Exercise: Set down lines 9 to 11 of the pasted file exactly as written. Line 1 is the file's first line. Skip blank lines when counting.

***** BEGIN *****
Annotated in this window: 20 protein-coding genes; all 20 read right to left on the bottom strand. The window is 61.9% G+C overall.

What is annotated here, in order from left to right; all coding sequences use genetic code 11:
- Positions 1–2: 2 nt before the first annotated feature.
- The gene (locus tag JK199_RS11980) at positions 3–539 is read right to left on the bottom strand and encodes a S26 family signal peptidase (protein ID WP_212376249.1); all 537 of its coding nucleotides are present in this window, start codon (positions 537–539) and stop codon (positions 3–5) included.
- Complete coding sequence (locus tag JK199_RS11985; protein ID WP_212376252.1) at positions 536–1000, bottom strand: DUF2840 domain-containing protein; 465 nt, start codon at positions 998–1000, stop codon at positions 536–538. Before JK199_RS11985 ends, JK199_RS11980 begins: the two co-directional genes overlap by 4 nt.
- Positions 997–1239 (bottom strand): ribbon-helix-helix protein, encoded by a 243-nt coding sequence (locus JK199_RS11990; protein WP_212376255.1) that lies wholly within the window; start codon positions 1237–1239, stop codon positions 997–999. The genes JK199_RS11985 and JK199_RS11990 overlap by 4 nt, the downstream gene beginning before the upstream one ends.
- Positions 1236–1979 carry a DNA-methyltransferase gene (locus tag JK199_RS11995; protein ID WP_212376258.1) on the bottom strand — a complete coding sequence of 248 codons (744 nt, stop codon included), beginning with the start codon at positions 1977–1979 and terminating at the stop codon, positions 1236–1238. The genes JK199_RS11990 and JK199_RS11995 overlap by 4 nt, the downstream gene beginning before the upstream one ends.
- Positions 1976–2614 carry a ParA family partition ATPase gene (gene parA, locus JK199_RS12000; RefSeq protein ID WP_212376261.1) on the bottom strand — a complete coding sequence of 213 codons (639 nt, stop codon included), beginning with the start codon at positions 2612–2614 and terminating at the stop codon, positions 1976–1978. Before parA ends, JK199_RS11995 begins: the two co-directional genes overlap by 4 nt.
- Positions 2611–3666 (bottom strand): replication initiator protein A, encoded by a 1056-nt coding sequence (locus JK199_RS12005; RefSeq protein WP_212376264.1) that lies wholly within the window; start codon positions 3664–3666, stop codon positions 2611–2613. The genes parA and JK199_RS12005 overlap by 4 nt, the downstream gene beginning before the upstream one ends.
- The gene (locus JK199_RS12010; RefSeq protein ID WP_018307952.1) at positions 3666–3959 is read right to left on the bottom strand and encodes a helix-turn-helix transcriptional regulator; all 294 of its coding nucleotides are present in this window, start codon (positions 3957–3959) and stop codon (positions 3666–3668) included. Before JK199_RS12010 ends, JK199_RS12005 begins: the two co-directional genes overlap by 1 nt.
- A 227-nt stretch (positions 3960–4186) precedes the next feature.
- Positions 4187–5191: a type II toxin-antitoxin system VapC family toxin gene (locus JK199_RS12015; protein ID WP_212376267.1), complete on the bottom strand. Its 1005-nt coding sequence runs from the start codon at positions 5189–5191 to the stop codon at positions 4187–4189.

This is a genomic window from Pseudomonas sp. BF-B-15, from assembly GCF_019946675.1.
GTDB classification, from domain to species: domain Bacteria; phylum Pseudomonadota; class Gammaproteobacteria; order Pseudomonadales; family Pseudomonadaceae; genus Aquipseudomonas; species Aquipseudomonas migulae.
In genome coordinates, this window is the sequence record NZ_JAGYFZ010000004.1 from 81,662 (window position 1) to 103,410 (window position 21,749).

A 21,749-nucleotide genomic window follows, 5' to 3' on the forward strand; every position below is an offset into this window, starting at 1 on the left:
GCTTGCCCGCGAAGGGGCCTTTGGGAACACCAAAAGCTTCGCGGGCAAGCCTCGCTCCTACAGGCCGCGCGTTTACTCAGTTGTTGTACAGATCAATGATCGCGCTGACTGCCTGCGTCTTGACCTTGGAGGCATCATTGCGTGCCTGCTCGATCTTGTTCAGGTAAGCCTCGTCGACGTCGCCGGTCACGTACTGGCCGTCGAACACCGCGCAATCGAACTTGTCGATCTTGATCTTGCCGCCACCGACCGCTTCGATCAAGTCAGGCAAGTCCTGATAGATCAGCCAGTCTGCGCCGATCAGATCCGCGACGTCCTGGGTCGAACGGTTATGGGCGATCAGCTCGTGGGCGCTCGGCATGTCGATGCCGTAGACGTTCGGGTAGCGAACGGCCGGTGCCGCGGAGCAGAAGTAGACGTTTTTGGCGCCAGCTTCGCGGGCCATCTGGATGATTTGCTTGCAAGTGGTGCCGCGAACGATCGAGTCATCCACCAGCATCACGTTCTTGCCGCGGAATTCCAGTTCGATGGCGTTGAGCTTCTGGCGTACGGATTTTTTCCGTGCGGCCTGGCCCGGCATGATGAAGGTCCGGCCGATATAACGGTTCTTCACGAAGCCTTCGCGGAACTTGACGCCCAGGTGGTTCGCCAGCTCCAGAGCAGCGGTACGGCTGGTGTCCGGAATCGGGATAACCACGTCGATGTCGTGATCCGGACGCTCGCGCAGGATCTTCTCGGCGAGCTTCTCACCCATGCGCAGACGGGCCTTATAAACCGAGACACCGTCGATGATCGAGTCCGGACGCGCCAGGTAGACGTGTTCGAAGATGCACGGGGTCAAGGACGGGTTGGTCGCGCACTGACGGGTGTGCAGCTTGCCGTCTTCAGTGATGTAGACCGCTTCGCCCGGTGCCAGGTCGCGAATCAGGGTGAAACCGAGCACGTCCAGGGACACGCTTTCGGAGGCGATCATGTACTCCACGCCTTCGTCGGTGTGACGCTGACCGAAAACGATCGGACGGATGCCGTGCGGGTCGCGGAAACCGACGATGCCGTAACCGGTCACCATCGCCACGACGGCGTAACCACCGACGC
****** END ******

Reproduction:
- Positions 2611–3666 (bottom strand): replication initiator protein A, encoded by a 1056-nt coding sequence (locus JK199_RS12005; RefSeq protein WP_212376264.1) that lies wholly within the window; start codon positions 3664–3666, stop codon positions 2611–2613. The genes parA and JK199_RS12005 overlap by 4 nt, the downstream gene beginning before the upstream one ends.
- The gene (locus JK199_RS12010; RefSeq protein ID WP_018307952.1) at positions 3666–3959 is read right to left on the bottom strand and encodes a helix-turn-helix transcriptional regulator; all 294 of its coding nucleotides are present in this window, start codon (positions 3957–3959) and stop codon (positions 3666–3668) included. Before JK199_RS12010 ends, JK199_RS12005 begins: the two co-directional genes overlap by 1 nt.
- A 227-nt stretch (positions 3960–4186) precedes the next feature.